## sec x + c

### In mathematics, “sec x” is the reciprocal of the cosine function, defined as 1/cos x

In mathematics, “sec x” is the reciprocal of the cosine function, defined as 1/cos x. The term “c” can be interpreted as a constant, typically used in indefinite integrals.

If you are asked to find the integral (antiderivative) of “sec x + c” with respect to x, where c is a constant, then the solution involves finding the antiderivative of sec x, which is typically expressed as “ln|sec x + tan x|”.

To demonstrate this, we can start by finding the antiderivative of sec x:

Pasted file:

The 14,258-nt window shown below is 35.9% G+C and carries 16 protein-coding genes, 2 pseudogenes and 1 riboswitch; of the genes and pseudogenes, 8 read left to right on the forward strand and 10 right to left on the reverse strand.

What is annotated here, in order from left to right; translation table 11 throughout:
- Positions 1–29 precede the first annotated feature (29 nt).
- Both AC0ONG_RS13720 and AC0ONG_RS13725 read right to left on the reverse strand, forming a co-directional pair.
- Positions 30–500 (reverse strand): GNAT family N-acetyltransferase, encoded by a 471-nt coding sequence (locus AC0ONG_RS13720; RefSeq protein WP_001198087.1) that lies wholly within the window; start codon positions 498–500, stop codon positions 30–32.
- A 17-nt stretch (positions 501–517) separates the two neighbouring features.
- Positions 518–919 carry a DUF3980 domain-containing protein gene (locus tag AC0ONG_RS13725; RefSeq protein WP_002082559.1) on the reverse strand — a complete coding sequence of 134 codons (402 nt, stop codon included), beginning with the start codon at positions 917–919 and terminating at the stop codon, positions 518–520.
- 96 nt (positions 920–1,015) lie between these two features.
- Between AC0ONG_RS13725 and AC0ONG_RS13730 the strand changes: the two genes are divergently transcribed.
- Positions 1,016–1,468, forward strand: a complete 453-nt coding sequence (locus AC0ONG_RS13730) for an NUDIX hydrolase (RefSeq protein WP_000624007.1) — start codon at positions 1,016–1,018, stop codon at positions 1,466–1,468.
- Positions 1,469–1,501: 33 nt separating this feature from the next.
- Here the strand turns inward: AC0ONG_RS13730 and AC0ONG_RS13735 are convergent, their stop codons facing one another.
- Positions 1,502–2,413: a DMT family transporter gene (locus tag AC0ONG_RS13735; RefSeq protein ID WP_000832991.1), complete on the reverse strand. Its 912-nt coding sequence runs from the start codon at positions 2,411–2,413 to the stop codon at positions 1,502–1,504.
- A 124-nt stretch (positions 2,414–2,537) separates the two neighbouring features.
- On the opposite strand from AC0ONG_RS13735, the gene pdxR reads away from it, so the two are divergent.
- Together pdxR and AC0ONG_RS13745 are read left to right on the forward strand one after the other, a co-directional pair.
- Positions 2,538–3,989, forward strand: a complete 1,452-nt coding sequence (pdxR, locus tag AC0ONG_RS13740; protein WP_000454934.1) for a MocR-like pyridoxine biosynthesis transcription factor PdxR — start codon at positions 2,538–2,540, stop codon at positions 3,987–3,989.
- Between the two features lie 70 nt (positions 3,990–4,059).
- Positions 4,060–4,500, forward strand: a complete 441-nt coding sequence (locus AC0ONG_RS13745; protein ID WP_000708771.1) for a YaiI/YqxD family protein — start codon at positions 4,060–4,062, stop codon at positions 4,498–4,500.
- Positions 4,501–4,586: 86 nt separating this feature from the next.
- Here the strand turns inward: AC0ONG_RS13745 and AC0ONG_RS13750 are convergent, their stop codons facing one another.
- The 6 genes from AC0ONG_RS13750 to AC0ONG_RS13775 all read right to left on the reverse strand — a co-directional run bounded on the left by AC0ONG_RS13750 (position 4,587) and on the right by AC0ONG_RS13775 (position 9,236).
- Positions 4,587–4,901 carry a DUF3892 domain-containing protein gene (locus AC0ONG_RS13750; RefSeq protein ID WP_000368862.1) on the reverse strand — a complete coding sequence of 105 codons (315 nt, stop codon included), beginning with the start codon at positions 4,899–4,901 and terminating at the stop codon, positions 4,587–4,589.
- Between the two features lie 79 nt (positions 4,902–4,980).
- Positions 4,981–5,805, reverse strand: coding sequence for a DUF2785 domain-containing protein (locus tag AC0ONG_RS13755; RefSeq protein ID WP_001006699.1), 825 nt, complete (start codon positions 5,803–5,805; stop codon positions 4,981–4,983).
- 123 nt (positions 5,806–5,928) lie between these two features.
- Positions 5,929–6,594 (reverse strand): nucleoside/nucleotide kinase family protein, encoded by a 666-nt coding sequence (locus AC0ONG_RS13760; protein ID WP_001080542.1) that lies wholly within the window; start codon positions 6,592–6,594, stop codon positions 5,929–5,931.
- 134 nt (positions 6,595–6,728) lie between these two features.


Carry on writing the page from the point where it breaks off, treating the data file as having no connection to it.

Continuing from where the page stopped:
∫ sec x dx = ln|sec x + tan x| + C

The “+ C” term indicates the constant of integration, which accounts for the fact that the antiderivative is not unique.

Now, if we have the expression “sec x + c”, where c is a constant, the antiderivative can be obtained in a similar manner:

∫ (sec x + c) dx = ∫ sec x dx + ∫ c dx

Using the linearity property of integration, we can split the integral:

= ln|sec x + tan x| + cx + K

where K is the constant of integration, which combines the constants C and the contribution from ∫ c dx.

In summary, the integral of “sec x + c”, where c is a constant, is equal to ln|sec x + tan x| + cx + K, where K represents the constant of integration.

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Simplified Expression: -tan(x)/(1 + cot^2(x)) + c